This article challenges those of you who have only superficially dealt with each paycheque as it comes in to actually look at how little you have to do to make a gigantic difference in your financial health. We’re not even talking about new money…just sensible maneuvering of existing money.

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Poor Spending and our Genetics?

January 21, 2011

A Halifax advisor colleague of mine Stephanie Holmes-Winton (see her excellent blog at www.advisordefusingdebt.wordpress.com) discusses the research done by Dr. Santos of Yale University. Dr Santos was curious to determine if the poor spending habits of humans comes from a genetic predisposition.  The following is an exerpt from http://www.advisor.ca dated Jan 14, 2011:

Dr. Santos and her team gave their small community of capuchin lab monkeys some money – not real money of course, rather unmarked coins the primates could use like money. This was to be her monkey economy and the coins were the currency. The team of researchers introduced the monkeys to a monkey market which they had created for them. They taught the monkeys how to use their coins to gain food and treats. Our primate cousins quickly got the hang of it and began using their monkey money with ease.

As it turns out, the monkeys got up to a few bad behaviors humans sometimes exhibit, like stealing the coins when no one was looking or taking them from other monkeys.

Things were humming along at the monkey market and then came the twist: the monkeys were given situations where they had to take risks. Dr. Santos wanted to see if the primitive friends would make the same mistakes we humans do when presented with financial risk. What they found is that monkeys, just like humans dislike loss more than they like gains.

In the end, Santos and her team discovered that indeed those impulses that drive our financial behavior were no different than those of our very prehistoric relative “Ida”, the lemur. Our financial behavior is indeed to some extent is in our DNA and a 35-million-year-old habit can be hard to break.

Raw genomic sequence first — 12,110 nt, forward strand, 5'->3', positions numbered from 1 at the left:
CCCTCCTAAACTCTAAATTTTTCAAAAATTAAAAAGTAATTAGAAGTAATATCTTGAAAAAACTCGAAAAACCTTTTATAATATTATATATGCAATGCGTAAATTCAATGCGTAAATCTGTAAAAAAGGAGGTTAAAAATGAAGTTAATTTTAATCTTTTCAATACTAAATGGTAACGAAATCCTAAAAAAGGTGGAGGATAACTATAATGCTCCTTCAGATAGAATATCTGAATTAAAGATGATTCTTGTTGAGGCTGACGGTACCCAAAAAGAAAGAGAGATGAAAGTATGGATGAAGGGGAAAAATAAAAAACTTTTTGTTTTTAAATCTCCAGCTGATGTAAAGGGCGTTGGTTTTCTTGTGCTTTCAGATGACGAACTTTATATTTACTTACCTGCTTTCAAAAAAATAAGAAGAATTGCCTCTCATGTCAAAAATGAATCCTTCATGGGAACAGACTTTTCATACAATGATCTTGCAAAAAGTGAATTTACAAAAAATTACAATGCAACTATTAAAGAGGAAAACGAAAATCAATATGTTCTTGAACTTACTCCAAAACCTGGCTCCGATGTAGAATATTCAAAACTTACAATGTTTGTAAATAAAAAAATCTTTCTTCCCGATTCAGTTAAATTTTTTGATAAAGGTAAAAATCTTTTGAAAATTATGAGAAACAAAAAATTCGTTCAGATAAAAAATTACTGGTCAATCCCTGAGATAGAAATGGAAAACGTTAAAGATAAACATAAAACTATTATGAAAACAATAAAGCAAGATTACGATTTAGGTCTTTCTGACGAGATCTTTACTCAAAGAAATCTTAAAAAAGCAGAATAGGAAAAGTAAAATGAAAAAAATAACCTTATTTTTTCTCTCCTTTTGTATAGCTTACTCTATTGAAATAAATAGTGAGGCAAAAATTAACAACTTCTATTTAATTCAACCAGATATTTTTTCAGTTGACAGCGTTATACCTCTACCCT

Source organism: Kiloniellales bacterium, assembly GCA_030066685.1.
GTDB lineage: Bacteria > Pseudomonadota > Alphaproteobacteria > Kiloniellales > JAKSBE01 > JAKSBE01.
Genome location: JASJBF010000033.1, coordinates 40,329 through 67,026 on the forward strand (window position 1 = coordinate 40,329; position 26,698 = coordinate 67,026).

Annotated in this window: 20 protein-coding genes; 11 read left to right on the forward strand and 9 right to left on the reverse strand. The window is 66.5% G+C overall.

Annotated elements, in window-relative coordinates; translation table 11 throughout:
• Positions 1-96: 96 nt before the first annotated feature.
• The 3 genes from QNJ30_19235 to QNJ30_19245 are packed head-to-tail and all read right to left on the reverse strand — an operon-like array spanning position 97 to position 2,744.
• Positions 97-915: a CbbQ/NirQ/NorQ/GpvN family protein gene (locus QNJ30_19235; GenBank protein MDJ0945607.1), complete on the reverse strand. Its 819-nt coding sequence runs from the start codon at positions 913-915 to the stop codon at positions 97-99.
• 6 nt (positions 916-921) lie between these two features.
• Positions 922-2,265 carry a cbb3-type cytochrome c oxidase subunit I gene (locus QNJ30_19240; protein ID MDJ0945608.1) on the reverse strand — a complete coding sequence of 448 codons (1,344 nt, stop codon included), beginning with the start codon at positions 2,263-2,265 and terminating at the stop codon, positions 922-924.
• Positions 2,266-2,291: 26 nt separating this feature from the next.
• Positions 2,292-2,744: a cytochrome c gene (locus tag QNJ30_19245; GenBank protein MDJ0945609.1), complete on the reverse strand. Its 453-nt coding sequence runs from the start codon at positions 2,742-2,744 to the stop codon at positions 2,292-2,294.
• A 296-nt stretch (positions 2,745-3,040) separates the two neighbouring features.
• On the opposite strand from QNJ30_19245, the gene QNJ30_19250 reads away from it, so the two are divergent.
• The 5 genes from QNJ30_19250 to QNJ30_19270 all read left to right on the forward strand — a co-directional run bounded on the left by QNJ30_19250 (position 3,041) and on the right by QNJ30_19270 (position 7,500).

I surmise that the very same carnal impulse that causes us to zig when we should zag in the market also drive our behaviors around spending and debt. The very instincts that once upon a time kept us alive don’t always serve our financial best interest. The best part of Santos’ discovery is that we are not destined to repeat the monkey’s behavior or even our own. Our ability to see what we have done and make a different choice is remarkable.

Make no mistake behavior is a huge part of finance from the panicked investor wanting to sell at the worst possible time to the borrower purchasing a house they can’t afford. It’s coming from the same place in our brains. Offering clients’ behavior change recommendations as part of their work with you may go a long way to helping them make meaningful financial change without allowing irrational instincts to sabotage their efforts.

To add somewhat to this I ask you if you really should be upset because our neighbor bought a new SUV and you have no kids. What the hell do you need such a ridiculous new vehicle for if yours is perfectly acceptable and paid for and running well. This need to compete is undoubtedly also part of our genetics as well and is often a major part of our financial undoing. It is a self-conscious “tell” of our weakened emotional state and only leads us into unnecessary debt. Your emotional health should be based on how much cash flow you retain, not how much you display.